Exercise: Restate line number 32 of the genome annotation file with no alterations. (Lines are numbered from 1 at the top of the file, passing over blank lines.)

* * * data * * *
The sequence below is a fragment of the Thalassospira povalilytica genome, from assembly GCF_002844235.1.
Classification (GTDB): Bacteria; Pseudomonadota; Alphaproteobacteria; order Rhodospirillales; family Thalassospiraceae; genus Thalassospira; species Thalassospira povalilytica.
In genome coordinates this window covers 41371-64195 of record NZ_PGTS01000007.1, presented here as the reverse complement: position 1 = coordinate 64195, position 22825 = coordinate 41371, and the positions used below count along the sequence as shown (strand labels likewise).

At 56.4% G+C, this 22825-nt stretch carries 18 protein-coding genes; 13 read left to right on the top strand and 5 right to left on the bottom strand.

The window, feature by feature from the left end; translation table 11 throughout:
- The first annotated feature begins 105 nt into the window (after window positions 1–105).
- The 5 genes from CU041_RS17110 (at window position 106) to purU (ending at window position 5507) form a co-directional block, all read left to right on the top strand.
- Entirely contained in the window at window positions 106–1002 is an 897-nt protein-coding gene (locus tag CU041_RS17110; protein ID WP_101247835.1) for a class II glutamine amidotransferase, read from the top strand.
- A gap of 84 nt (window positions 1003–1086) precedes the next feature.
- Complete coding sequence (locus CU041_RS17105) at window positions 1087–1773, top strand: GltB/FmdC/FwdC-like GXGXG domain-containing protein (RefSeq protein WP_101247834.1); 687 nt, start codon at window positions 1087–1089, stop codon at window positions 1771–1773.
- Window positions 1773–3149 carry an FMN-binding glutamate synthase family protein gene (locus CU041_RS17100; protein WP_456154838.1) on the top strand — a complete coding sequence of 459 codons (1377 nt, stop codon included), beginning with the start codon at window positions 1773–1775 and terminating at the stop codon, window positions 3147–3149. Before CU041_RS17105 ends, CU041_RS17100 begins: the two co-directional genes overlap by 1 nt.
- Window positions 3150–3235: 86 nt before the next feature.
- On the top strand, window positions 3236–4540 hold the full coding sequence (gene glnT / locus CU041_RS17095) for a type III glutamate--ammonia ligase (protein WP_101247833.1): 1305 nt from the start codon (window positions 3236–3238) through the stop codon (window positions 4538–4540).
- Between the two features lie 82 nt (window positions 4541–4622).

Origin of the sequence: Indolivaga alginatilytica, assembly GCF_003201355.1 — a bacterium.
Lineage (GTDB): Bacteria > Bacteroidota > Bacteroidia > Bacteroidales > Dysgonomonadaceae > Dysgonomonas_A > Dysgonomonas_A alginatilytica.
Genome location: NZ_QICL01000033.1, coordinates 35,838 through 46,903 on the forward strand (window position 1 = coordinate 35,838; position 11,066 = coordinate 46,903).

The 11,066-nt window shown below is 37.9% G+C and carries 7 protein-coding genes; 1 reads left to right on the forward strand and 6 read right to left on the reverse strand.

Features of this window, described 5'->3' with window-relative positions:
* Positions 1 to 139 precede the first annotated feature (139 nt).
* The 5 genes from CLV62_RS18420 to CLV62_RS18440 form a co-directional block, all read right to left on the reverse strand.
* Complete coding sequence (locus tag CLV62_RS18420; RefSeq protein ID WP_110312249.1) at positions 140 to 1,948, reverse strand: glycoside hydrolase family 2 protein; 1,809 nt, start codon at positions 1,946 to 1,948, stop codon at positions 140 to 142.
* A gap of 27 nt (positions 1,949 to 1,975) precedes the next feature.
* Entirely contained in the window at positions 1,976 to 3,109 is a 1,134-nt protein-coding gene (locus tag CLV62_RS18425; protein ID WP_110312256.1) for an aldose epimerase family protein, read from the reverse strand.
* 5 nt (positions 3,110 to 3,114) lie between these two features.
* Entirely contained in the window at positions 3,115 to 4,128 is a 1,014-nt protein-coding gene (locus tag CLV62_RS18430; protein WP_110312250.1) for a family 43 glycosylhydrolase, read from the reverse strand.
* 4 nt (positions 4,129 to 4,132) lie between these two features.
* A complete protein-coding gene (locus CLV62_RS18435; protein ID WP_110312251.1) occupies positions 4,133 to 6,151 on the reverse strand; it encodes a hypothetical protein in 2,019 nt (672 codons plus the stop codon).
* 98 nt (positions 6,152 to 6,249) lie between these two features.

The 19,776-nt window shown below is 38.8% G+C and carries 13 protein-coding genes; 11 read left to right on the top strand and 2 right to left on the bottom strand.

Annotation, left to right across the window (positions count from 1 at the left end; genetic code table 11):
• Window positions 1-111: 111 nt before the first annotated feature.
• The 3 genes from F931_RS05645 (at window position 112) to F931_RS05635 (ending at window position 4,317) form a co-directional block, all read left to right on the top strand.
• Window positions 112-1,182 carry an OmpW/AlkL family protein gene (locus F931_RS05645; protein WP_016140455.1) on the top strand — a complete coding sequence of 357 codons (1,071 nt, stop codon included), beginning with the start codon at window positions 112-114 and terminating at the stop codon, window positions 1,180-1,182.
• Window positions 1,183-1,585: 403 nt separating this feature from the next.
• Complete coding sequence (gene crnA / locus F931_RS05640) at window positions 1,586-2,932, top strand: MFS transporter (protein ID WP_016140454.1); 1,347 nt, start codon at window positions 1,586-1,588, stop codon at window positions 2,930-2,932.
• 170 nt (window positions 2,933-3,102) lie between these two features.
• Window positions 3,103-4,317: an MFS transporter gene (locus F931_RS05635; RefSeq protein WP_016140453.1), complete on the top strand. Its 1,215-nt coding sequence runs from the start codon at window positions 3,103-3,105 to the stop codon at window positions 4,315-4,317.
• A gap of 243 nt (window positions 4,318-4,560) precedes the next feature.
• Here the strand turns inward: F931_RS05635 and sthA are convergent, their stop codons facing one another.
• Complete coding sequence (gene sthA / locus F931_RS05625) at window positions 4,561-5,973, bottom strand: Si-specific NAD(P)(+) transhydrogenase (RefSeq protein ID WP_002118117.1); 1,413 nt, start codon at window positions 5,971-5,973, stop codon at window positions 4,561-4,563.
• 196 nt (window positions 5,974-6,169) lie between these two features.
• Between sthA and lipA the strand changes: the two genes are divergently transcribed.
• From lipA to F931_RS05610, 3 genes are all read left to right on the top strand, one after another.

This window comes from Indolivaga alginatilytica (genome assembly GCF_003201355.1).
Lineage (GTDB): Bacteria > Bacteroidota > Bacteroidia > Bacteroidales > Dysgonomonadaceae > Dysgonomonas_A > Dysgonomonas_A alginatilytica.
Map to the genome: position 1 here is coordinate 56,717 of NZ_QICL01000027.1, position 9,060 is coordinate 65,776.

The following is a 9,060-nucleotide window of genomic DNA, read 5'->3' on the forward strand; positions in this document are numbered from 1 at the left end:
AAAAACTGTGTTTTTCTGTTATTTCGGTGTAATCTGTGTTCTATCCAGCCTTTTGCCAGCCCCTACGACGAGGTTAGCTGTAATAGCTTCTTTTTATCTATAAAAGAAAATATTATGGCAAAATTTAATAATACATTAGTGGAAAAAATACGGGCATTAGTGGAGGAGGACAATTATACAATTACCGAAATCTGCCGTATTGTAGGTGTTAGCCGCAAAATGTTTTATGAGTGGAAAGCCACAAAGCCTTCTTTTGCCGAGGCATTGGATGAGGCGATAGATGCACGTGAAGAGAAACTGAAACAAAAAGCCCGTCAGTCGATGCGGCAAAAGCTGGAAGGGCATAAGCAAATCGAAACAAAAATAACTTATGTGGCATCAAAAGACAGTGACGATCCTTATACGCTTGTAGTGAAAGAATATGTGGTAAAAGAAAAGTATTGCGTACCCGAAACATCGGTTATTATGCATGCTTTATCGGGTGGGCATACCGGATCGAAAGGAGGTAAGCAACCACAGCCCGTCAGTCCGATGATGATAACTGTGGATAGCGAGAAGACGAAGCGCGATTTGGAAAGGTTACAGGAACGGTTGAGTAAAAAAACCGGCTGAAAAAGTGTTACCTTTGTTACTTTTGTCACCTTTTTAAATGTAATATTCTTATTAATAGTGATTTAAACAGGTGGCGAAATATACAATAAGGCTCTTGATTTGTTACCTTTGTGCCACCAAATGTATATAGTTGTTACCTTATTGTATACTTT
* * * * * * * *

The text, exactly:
• Window positions 1-111: 111 nt before the first annotated feature.